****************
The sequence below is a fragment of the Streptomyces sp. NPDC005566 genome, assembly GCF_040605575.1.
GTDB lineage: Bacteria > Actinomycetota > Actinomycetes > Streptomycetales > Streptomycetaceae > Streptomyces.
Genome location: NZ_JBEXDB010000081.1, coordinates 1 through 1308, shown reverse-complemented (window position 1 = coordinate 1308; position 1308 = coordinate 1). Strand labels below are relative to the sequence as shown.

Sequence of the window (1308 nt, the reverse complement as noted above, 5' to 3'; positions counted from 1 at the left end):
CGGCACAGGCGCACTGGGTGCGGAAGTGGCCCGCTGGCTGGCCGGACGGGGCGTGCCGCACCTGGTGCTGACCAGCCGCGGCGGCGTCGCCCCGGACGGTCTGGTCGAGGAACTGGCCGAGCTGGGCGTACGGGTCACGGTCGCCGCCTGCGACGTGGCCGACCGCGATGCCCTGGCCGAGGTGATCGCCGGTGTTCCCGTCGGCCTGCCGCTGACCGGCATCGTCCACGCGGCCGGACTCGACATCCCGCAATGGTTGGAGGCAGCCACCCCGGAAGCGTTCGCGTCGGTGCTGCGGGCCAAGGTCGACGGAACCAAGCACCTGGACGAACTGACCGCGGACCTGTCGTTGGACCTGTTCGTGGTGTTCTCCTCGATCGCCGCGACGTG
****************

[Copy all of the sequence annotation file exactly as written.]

The sequence below is a fragment of the Streptomyces sp. NPDC005566 genome, assembly GCF_040605575.1.
GTDB lineage: Bacteria > Actinomycetota > Actinomycetes > Streptomycetales > Streptomycetaceae > Streptomyces.
Genome location: NZ_JBEXDB010000081.1, coordinates 1 through 1308, shown reverse-complemented (window position 1 = coordinate 1308; position 1308 = coordinate 1). Strand labels below are relative to the sequence as shown.

Sequence of the window (1308 nt, the reverse complement as noted above, 5' to 3'; positions counted from 1 at the left end):
CGGCACAGGCGCACTGGGTGCGGAAGTGGCCCGCTGGCTGGCCGGACGGGGCGTGCCGCACCTGGTGCTGACCAGCCGCGGCGGCGTCGCCCCGGACGGTCTGGTCGAGGAACTGGCCGAGCTGGGCGTACGGGTCACGGTCGCCGCCTGCGACGTGGCCGACCGCGATGCCCTGGCCGAGGTGATCGCCGGTGTTCCCGTCGGCCTGCCGCTGACCGGCATCGTCCACGCGGCCGGACTCGACATCCCGCAATGGTTGGAGGCAGCCACCCCGGAAGCGTTCGCGTCGGTGCTGCGGGCCAAGGTCGACGGAACCAAGCACCTGGACGAACTGACCGCGGACCTGTCGTTGGACCTGTTCGTGGTGTTCTCCTCGATCGCCGCGACGTG